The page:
During the early weeks of a litter's life, weaning is the process of a mother cat slowly but surely dissuading her kittens against full-time nursing, and gradually introducing them to the world of solid foods. Weaning, in its entirety, usually takes a few weeks to complete. The job isn't instantaneous.
Mother cats are in charge of determining when exactly to wean their litters off of exclusive milk, although the procedure generally starts when kittens are somewhere around the one-month landmark in their wee lives. When a queen is nowhere near and you're in charge of bottle-feeding, you can also start weaning kittens who are roughly 4 weeks old, too. Commercial kitten milk replacer is the way to go for those purposes.
Length of Time
From the very beginning up to the end, when a mother cat is no longer ever nursing her kittens, weaning usually lasts from a month to about six weeks total. If a litter of kittens is on the fast track to eating solids, they may be completely weaned at a young and sprightly 8 weeks old. However, it is also common for kittens to finish weaning at around 10 weeks, as well. Remember, all kittens -- and mother cats -- are different.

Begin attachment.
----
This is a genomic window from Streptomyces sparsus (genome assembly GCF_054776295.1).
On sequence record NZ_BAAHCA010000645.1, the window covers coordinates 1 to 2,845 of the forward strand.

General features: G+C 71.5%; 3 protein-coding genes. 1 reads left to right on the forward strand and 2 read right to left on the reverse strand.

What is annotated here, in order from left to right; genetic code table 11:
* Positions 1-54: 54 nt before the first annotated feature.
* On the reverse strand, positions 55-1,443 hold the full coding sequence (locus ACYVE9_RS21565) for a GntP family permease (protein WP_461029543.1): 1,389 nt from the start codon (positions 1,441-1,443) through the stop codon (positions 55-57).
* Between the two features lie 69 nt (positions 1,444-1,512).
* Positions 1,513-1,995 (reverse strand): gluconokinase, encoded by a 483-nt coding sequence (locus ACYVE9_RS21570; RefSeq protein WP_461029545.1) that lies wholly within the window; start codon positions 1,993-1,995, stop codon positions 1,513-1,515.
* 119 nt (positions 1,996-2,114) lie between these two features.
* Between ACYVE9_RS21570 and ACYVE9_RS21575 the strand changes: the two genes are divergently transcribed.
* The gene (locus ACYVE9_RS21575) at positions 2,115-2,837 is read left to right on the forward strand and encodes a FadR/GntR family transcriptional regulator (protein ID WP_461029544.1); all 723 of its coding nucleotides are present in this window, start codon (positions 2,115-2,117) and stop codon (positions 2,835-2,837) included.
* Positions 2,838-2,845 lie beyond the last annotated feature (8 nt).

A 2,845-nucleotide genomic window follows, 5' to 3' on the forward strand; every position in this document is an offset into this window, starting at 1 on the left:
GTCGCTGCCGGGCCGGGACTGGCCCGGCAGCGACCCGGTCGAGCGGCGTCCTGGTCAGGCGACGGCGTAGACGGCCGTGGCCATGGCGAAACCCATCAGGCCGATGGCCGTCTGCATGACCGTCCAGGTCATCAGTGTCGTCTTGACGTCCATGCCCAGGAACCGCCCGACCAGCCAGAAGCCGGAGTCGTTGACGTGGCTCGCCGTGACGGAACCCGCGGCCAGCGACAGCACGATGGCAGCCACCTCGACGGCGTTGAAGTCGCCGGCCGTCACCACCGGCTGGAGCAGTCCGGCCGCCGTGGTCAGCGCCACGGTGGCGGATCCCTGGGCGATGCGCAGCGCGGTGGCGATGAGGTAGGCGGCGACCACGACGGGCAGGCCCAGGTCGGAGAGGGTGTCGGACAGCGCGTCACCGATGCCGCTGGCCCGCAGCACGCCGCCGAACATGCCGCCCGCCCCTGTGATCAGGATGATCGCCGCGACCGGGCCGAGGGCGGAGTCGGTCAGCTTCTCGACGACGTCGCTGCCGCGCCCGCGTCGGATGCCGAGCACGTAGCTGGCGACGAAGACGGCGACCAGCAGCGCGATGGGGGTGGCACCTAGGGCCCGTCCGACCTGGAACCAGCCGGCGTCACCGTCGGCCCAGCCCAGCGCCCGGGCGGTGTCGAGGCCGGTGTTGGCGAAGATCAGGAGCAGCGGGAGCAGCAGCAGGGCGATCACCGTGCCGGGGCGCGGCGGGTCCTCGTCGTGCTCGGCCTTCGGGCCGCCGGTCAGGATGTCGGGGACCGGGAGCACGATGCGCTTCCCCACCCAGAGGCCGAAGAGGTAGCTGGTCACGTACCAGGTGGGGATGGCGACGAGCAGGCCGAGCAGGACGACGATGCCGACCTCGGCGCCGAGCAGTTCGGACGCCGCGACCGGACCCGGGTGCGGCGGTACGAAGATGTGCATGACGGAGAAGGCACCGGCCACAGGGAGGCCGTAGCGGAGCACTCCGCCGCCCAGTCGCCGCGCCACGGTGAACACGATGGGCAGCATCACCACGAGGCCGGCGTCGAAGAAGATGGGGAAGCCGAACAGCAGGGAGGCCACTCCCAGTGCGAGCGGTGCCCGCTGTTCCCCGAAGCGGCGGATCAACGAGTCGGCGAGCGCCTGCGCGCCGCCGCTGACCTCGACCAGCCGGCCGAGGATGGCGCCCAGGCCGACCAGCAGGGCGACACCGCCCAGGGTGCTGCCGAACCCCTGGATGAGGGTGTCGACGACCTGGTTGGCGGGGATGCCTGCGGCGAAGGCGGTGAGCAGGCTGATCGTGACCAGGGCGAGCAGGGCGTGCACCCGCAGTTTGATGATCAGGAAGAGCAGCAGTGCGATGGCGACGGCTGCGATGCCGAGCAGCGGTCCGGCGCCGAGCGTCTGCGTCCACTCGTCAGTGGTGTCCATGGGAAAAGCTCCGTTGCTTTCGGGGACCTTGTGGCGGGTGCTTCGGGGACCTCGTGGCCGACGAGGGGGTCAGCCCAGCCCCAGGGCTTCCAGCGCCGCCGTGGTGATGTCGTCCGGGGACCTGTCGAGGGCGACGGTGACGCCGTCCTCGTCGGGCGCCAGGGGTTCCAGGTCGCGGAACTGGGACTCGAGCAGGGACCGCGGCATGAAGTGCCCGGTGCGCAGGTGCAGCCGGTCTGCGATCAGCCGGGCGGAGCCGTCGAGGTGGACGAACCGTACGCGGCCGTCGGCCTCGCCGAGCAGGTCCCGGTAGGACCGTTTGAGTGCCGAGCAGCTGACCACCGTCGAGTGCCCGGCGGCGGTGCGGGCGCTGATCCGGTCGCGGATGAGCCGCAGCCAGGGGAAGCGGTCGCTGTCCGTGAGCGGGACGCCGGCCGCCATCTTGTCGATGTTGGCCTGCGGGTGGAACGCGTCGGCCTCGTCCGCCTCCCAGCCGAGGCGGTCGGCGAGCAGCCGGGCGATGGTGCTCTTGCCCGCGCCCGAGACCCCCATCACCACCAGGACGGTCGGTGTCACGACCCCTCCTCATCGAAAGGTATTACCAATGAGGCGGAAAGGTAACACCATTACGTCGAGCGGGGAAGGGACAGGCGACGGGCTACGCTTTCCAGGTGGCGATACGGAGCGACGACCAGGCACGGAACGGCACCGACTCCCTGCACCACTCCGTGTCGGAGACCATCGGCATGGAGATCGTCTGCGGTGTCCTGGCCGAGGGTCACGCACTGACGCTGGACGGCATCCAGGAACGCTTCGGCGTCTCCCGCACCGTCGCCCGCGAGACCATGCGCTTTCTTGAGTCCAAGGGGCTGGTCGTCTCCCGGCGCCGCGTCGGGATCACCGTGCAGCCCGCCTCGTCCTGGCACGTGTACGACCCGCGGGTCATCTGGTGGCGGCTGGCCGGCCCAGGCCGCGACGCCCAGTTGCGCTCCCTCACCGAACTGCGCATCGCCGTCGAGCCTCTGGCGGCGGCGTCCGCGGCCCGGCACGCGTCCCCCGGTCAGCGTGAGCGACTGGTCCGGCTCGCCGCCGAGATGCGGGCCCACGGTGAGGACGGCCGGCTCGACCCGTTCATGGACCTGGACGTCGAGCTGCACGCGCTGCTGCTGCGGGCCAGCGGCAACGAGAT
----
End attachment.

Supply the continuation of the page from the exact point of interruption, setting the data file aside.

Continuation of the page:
You may observe, occasionally, that a kitten is done with weaning but still likes to suckle. If a kitten is only eating "real" food but still has a penchant for suckling behavior, it may be an attempt to soothe and relax himself -- aww. In some cases, motherless kittens who undergo weaning prematurely develop suckling issues as adult cats, whether they obsessively put their mouths on your hand, on your bed sheets or anything else.
When kittens are in the impressionable and tender first few weeks and months of their lives, they learn a lot through activities such as rough playing and mutual grooming. These early times are key to a kitten's proper social development. Because of these important learning experiences, the Humane Society of the United States advocates keeping kittens with their mothers and littermates for a minimum of three months.
Always check with your veterinarian before changing your pet’s diet, medication, or physical activity routines. This information is not a substitute for a vet’s opinion.